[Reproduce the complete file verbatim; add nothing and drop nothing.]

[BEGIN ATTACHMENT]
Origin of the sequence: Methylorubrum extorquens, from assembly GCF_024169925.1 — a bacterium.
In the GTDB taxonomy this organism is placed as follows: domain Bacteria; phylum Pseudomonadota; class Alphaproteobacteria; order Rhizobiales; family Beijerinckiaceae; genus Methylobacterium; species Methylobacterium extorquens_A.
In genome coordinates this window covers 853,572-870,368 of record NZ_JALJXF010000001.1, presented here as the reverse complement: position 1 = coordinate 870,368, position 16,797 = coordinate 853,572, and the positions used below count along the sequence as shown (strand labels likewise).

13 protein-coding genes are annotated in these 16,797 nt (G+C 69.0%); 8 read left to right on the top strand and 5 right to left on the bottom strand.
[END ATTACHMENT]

Origin of the sequence: Methylorubrum extorquens, from assembly GCF_024169925.1 — a bacterium.
In the GTDB taxonomy this organism is placed as follows: domain Bacteria; phylum Pseudomonadota; class Alphaproteobacteria; order Rhizobiales; family Beijerinckiaceae; genus Methylobacterium; species Methylobacterium extorquens_A.
In genome coordinates this window covers 853,572-870,368 of record NZ_JALJXF010000001.1, presented here as the reverse complement: position 1 = coordinate 870,368, position 16,797 = coordinate 853,572, and the positions used below count along the sequence as shown (strand labels likewise).

13 protein-coding genes are annotated in these 16,797 nt (G+C 69.0%); 8 read left to right on the top strand and 5 right to left on the bottom strand.